Reading and Re-reading Scripture at Qumran, Moshe J. Bernstein gathers more than three decades of his work on diverse aspects of biblical interpretation in the Dead Sea Scrolls. The essays range from broad surveys of the genres of biblical interpretation in these texts to more narrowly focused studies and close readings of specific documents. Volume I focuses on the book of Genesis, with a substantial portion being dedicated to studies of the Genesis Apocryphon and Commentary on Genesis A. Volume II contains several historical and programmatic essays, with specific studies focusing on legal material in the DSS and the pesharim. Under the former rubric, the documents known as 4QReworked Pentateuch, 4QOrdinancesa, 4QMMT, and the Temple Scroll are discussed.
Moshe J. Bernstein is Professor of Bible and Jewish History and David A. and Fannie M. Denenberg Chair in Biblical Studies at Yeshiva University. A member of the Dead Sea Scrolls International Editorial Team, he publishes extensively on early Jewish biblical interpretation.
This collection of essays brings together in one convenient place the detailed insights of one of the leading experts in the interpretation of Scripture in the Second Temple period. The essays are beautifully crafted, thoroughly engaged with the primary texts, very well honed methodologically, and highly informative. These volumes are sure to become a key reference point not only for scholars of the Scrolls, but also for all those interested in the concerns and approaches of Jewish interpretation in the past. George J. Brooke,
University of Manchester
For some time I have been hoping Moshe Bernstein's essays, which are models of scholarship, would be gathered into a convenient collection and I am delighted that Brill has published thirty of them in this two-volume work. Reading and Rereading Scripture at Qumran is an exceedingly rich resource for the student of scriptural interpretation in the Scrolls. James C. VanderKam, University of Notre Dame
In our constantly expanding appreciation of the place of scriptural interpretation in the Dead Sea Scrolls, and its important implications for what came before and after, the voice of Moshe Bernstein has been one of the most persistent, responsible, and respected. It is a singular service to the study of the history and literature of ancient Judaism for his many cutting-edge contributions to be available now in one place. These volumes demonstrate just how many and manifold have been the fruits of Moshe Bernstein's labors, as much for his defining of outer literary boundaries and as for his penetrating of inner exegetical dynamics. Steven Fraade, Yale University
1. Pentateuchal Interpretation at Qumran
2. “Rewritten Bible”: A Generic Category Which Has Outlived Its Usefulness?
3. The Contours of Genesis Interpretation at Qumran: Contents, Contexts and Nomenclature
4. 4Q252: From Re-Written Bible to Biblical Commentary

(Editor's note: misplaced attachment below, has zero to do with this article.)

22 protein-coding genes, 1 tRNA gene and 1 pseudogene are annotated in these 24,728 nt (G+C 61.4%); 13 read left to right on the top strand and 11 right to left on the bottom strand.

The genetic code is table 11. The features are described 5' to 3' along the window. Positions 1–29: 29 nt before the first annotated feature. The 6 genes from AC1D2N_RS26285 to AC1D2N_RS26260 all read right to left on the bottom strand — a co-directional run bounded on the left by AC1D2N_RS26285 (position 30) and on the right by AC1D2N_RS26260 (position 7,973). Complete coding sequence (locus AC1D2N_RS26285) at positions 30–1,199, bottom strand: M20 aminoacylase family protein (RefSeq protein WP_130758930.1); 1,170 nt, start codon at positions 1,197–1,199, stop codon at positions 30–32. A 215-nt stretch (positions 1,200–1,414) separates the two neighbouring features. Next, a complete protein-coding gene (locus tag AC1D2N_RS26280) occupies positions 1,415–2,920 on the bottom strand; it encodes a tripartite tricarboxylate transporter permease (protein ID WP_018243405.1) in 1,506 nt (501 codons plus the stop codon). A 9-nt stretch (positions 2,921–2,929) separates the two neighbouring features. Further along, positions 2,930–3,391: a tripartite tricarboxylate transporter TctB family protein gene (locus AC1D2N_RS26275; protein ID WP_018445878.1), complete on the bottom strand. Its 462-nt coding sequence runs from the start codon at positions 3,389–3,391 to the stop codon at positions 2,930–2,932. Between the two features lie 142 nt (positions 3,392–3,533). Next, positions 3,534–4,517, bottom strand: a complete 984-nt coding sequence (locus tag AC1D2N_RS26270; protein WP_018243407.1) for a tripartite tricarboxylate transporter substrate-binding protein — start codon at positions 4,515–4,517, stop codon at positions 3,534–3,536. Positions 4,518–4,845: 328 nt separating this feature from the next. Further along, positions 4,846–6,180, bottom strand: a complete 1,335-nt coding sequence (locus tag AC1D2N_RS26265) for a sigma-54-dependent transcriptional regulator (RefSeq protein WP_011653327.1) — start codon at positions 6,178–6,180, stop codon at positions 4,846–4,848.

5. 4Q252 i 2 לא ידור רוחי באדם לעולם : Biblical Text or Biblical Interpretation?
6. 4Q252. Method and Context, Genre and Sources (A Response to George J. Brooke, “The Thematic Content of 4Q252”)
7. From the Watchers to the Flood: Story and Exegesis in the Early Columns of the Genesis Apocryphon
8. Re-Arrangement, Anticipation and Harmonization as Exegetical Features in the Genesis Apocryphon
9. Divine Titles and Epithets and the Sources of the Genesis Apocryphon
10. The Genre(s) of the Genesis Apocryphon
11. Is the Genesis Apocryphon a Unity? What Sort of Unity Were You Looking For?
12. The Genesis Apocryphon and the Aramaic Targumim Revisited: A View from Both Perspectives
13. Three Notes on 4Q464 (translated from the Hebrew, “4Q464 (”שלש הערות על תעודת קומראן
14. Noah and the Flood at Qumran
15. Angels at the Aqedah: A Study in the Development of a Midrashic Motif
16. The Contribution of the Qumran Discoveries to the History of Early Biblical Interpretation
17. The Dead Sea Scrolls and Jewish Biblical Interpretation in Antiquity: A Multi-Generic Perspective”
18. Pseudepigraphy in the Qumran Scrolls: Categories and Functions
19. The Interpretation of Biblical Law in the Dead Sea Scrolls: Forms and Methods [with Shlomo A. Koyfman]
20. What Has Happened to the Laws? The Treatment of Legal Material in 4QReworked Pentateuch
21. The Re-Presentation of “Biblical” Legal Material at Qumran: Three Cases from 4Q159 (4QOrdinancesa)
22. 4Q159: Nomenclature, Text, Exegesis, Genre
23. 4Q159 Fragment 5 and the “Desert Theology” of the Qumran Sect
24. The Employment and Interpretation of Scripture in 4QMMT: Preliminary Observations
25. Midrash Halakhah at Qumran? 11QTemple 64.6–13 and Deuteronomy 21:22–23
כי קללת אלהים תלוי . 26 (Deut. 21:23): A Study in Early Jewish Exegesis
27. Women and Children in Legal and Liturgical Texts from Qumran
28. Introductory Formulas for Citation and Re-Citation of Biblical Verses in the Qumran Pesharim: Observations on a Pesher Technique
29. “Walking in the Festivals of the Gentiles:” 4QpHoseaa and Jubilees 6:34–38
30. Biblical Interpretation in the Dead Sea Scrolls: Looking Back and Looking Ahead
Scholars, graduate and undergraduate students with an interest in the Dead Sea Scrolls or early biblical interpretation, university and seminary libraries